The Hazards of Careless Grocery Shopping

Grocery shopping at your local supermarket can be potentially hazardous to your health. Just take a look at most of the shopping carts the next time you go food shopping. People stock up on foods that have multiple ingredients, most of which they can’t pronounce.

If you can’t pronounce it, how do you really know what you’re eating? Serious planning and thoughtful choices must be made to ensure the dietary needs of you and you’re family are being met.

Following the new food pyramid doesn’t guarantee that you’ll be getting the nutrition your body truly needs. A lot also depends on your cultural background.

What’s considered a vegetable in your house might be a starch to the neighbors down the street. The best method is to eat a variety of minimally processed foods. Here’s a good rule of thumb. When looking at a list of ingredients, if you can’t pronounce it, don’t buy it.

fruit or vegetable

Add one new fruit or vegetable to your diet every week or two. For instance if you’ve never tried lychees, bok choy or a papaya. Try it introducing it to your family as a surprise. Try eating by color. Make it a challenge to see if you can eat five different colored fruits or vegetables at least once a day.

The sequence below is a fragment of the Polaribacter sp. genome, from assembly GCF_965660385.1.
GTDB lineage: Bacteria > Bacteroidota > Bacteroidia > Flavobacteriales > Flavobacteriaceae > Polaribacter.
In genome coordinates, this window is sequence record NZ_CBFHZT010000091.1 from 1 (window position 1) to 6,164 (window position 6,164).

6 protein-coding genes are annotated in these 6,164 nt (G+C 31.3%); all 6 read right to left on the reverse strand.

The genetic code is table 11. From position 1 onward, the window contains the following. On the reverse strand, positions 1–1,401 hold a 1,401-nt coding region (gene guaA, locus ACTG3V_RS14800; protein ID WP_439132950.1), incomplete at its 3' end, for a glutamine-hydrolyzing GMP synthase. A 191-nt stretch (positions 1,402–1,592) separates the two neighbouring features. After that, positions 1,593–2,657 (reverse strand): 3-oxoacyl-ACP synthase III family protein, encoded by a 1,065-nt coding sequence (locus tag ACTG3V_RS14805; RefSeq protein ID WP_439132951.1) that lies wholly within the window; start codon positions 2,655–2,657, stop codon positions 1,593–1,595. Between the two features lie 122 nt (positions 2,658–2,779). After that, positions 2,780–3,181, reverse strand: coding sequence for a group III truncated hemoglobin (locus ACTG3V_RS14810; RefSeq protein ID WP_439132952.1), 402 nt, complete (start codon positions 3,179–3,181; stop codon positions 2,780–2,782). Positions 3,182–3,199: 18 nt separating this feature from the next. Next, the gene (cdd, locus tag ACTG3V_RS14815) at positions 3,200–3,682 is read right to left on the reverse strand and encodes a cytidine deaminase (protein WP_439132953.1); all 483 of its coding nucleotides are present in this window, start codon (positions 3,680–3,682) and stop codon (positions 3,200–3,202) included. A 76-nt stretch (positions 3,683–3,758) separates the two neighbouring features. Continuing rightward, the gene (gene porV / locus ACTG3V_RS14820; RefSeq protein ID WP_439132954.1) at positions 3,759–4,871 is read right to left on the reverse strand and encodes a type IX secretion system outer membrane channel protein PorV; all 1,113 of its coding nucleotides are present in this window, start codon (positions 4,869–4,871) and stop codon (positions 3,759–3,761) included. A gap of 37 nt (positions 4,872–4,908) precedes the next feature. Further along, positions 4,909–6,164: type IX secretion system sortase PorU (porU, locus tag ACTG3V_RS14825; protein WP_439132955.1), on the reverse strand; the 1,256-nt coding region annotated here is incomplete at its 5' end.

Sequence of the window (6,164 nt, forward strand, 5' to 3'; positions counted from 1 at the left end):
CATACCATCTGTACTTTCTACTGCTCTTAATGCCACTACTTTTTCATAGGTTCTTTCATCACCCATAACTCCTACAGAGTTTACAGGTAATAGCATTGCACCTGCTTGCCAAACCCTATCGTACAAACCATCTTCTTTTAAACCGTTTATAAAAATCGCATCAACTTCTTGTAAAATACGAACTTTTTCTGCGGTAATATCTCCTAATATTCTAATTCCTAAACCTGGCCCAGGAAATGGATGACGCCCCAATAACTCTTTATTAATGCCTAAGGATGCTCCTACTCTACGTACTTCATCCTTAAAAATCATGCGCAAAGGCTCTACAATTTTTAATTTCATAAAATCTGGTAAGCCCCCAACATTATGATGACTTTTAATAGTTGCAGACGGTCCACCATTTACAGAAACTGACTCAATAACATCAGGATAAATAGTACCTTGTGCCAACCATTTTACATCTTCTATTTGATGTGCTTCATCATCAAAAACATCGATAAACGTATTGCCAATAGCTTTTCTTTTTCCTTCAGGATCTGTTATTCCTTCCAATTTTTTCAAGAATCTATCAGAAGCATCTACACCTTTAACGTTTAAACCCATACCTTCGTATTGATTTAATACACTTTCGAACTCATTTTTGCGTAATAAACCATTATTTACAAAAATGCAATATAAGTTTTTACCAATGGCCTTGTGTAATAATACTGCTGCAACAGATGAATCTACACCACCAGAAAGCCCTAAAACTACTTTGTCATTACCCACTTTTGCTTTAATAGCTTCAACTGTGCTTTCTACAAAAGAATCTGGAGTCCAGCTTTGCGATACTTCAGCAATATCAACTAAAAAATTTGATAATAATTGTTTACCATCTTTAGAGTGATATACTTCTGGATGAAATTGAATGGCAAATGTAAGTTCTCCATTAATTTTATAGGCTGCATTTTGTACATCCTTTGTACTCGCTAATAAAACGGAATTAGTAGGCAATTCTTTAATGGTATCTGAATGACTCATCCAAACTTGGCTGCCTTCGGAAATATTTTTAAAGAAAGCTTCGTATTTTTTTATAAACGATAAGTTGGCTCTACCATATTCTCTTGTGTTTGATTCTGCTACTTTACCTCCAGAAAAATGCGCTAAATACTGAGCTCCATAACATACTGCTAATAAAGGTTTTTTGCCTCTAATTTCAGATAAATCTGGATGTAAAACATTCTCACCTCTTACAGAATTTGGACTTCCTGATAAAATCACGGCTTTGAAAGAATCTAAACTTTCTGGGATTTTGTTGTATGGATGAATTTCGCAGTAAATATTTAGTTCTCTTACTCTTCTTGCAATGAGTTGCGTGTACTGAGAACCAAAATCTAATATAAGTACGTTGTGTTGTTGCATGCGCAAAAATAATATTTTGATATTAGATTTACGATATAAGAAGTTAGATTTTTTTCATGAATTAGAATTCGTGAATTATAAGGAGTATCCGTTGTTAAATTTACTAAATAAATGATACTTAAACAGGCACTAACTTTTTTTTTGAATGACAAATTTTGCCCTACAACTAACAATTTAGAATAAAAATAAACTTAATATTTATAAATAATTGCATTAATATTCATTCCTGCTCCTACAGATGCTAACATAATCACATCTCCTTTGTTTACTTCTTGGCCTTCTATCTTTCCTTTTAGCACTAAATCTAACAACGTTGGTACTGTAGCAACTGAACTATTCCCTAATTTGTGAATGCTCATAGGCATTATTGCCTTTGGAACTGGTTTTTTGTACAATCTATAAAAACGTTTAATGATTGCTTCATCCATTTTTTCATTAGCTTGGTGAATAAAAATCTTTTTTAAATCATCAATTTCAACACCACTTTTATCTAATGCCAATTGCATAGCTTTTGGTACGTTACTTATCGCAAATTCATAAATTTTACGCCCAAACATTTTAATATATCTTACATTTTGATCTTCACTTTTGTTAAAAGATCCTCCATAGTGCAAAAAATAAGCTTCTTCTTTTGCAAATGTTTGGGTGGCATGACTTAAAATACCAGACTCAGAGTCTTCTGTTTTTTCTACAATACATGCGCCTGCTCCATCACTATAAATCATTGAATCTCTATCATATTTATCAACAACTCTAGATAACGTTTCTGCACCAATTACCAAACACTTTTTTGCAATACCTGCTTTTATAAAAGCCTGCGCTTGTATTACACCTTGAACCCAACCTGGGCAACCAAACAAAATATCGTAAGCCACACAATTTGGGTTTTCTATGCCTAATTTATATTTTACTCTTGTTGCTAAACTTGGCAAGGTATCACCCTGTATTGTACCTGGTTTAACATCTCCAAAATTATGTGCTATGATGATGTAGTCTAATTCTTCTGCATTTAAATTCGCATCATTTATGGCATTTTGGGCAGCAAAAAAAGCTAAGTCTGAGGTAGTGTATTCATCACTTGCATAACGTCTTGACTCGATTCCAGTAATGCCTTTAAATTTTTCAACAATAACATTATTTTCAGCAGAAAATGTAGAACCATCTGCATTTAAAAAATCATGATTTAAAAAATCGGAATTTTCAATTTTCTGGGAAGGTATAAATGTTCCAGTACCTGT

If buying organic is too, try this little technique. Fill your sink half way with water and a bit of dish liquid. Wash and rinse all fruits and vegetables thoroughly. This takes care of almost 90% of pesticides found on fresh produce.

As much as possible eat only what’s in season. You’ll save money, get better tasting produce and won’t overload on any one thing. Eating seasonally also gets you more in tune with natures rhythms.

Now, if you live in Iowa how do you know if papayas or mangoes are in season? Just look around. At certain times of year you’ll notice an many more suppliers are carrying the same thing at a reduced price.


Cut out or cut down on sodas, even the diet ones. The FDA allows food manufactures to say a product has zero calories if it has 5 calories or less. Everything we eat has calories. Don’t fall for clever marketing practices. Switch to fruit juices.

Finally, here are few tips to make your trip to the grocery store smoother. Use a shopping list whenever you go to the supermarket. Avoid the middle isles. Most of the good stuff is along the sides. Just think of where the produce is and work you way around the store.

Following this advice should help you significantly improve you diet, nutritional intake and overall well being.